Fake news has been around for a long time. Mark Twain once quipped, “Those who do not read newspapers are uninformed; those who do read newspapers are misinformed.”
Indeed, the problems of accuracy and veracity aren’t confined to newspapers but infect every media today. Remember the old saying that the victors get to write history? How true. History books rarely present balanced, impartial accounts of the past, but inevitably are tinted by the beliefs, prejudices, perspectives, and agendas of whoever tells the story.
Even if writers aren’t in thrall to a particular ideological orientation, there’s the “Rashomon effect,” named after a famous Japanese movie. “Rashomon” showed how different characters witness the same event and come away with vastly different perceptions and accounts of what happened. The moral: Human testimony is highly subjective and often unreliable.
My own dealings with journalists have convinced me that most reports contain inaccuracies and distortions. The crucial factor is discerning when those distortions are innocuous and unintentional, and when they’re deliberate and malicious. Following are three personal experiences:
A national reporter came to my home to interview me about a nationally prominent individual who went to school with me. When I heard his finished report on the radio, it contained three factual errors that contradicted what I had told him. In this case, the motive wasn’t malicious; the reporter simply wanted to embellish his story. There were no misrepresentations of the public figure. Still, I felt uncomfortable, because anyone who went to school with me and the other fellow might have thought that I was the one doing the embellishing when I wasn’t.
A second incident happened during the financial crisis of 2008. A regional television reporter drove to my home to interview me. In that election year, I went to great lengths to explain that both parties shared the blame. Imagine my shock, then, when I watched the reporter’s story on TV. Rather than playing back our recorded interview, his “summation” of my thoughts twisted my meaning so radically that I came across like a partisan loyalist. It definitely was fake news. After I cooled down, though, I concluded that the intent wasn’t malicious. It was simply the unfortunate and unavoidable product of my message being filtered through that reporter’s perception of the world.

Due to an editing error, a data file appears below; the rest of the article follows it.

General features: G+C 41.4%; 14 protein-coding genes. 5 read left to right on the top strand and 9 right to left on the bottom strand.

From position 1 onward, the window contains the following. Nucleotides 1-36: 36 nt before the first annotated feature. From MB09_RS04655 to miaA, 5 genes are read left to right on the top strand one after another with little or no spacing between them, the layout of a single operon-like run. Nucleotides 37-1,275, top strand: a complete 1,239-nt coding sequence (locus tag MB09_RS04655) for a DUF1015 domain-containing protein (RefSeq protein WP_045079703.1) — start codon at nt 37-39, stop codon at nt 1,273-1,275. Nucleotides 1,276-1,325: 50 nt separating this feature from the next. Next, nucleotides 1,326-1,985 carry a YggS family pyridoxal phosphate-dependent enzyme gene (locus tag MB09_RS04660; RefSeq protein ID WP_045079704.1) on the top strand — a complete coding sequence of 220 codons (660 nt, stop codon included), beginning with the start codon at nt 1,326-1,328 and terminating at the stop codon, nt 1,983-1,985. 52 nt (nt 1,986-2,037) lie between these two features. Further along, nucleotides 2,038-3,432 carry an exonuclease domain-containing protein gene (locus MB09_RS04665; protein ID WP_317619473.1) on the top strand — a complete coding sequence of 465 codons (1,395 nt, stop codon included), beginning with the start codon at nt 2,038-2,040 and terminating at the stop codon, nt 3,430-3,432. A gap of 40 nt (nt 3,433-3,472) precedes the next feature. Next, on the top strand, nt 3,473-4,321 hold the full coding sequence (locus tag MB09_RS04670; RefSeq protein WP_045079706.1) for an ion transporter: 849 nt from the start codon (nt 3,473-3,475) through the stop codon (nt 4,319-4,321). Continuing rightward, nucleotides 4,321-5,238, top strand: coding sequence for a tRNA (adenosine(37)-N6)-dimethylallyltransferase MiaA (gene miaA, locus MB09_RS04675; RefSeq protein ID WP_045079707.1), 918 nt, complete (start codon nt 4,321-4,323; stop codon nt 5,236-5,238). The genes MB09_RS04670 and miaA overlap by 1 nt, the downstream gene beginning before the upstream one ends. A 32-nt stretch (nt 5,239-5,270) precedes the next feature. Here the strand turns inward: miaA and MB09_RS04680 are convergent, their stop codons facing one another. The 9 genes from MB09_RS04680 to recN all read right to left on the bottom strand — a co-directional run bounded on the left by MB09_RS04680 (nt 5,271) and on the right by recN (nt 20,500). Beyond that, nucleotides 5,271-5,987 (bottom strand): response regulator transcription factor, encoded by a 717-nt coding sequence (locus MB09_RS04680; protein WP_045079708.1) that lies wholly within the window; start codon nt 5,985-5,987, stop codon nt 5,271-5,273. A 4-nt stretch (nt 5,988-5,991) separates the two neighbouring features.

A third personal experience demonstrated the dangerous type of fake news. In the mid-1980s, while visiting Washington, D.C., I stopped by the editorial offices of a publication for which I had done some writing. They asked if I’d like to use their press credentials to attend a press conference with leaders of the Nicaraguan Contras later that afternoon. Since I had been following developments in Central America closely, I jumped at the opportunity.
What an eye-opener that press conference was! Sitting among the Washington press corps before the Contras arrived, I felt like I was witnessing a gang of thugs plot an ambush. There was no pretense of impartiality. Many of the reporters there were openly enamored of Nicaragua’s Marxist ruler Daniel Ortega—he of the cool mustache and designer eyeglasses—whose major “achievement” had been to redistribute wealth from friends of Somoza to friends of Ortega, even as Nicaragua’s economy languished.
Ortega’s media allies didn’t even bother paying attention to what the Contra leaders said during the press conference. The reporters were too busy chomping at the bit, waiting to trash the Contras and to bash President Ronald Reagan for supporting the Contras’ anti-communist insurgency. The reporters had an agenda. Objectivity and truth-telling were no part of it. They were rude and blatantly scornful toward the Contras. They couldn’t wait to file their stories painting Nicaragua’s anti-communist resistance in the most unflattering light. It was sickening. It wasn’t just unprofessional; it was journalistic malpractice.
Those reporters in the D.C. press pool were propagandists, the kings and queens of fake news. And so are many of their successors today. They’ve abandoned any pretense of balanced reporting. They consider themselves the vanguard of righteous political causes. They no longer respect their audience enough to report the two (or more) sides of important issues, but instead arrogantly try to tell people what to think. Sad to say, there’s a lot of fake news out there.
In the Gospel of John (8:32), Jesus says, “Ye shall know the truth, and the truth shall make you free.” Today, there are journalists with illiberal agendas who don’t want us to be free, and so they do their best to obscure the truth. As the Romans would say, Caveat lector (Let the reader beware).
Mark Hendrickson, an economist, recently retired from the faculty of Grove City College, where he remains a fellow for economic and social policy at the Institute for Faith & Freedom.
Views expressed in this article are the opinions of the author and do not necessarily reflect the views of The Epoch Times.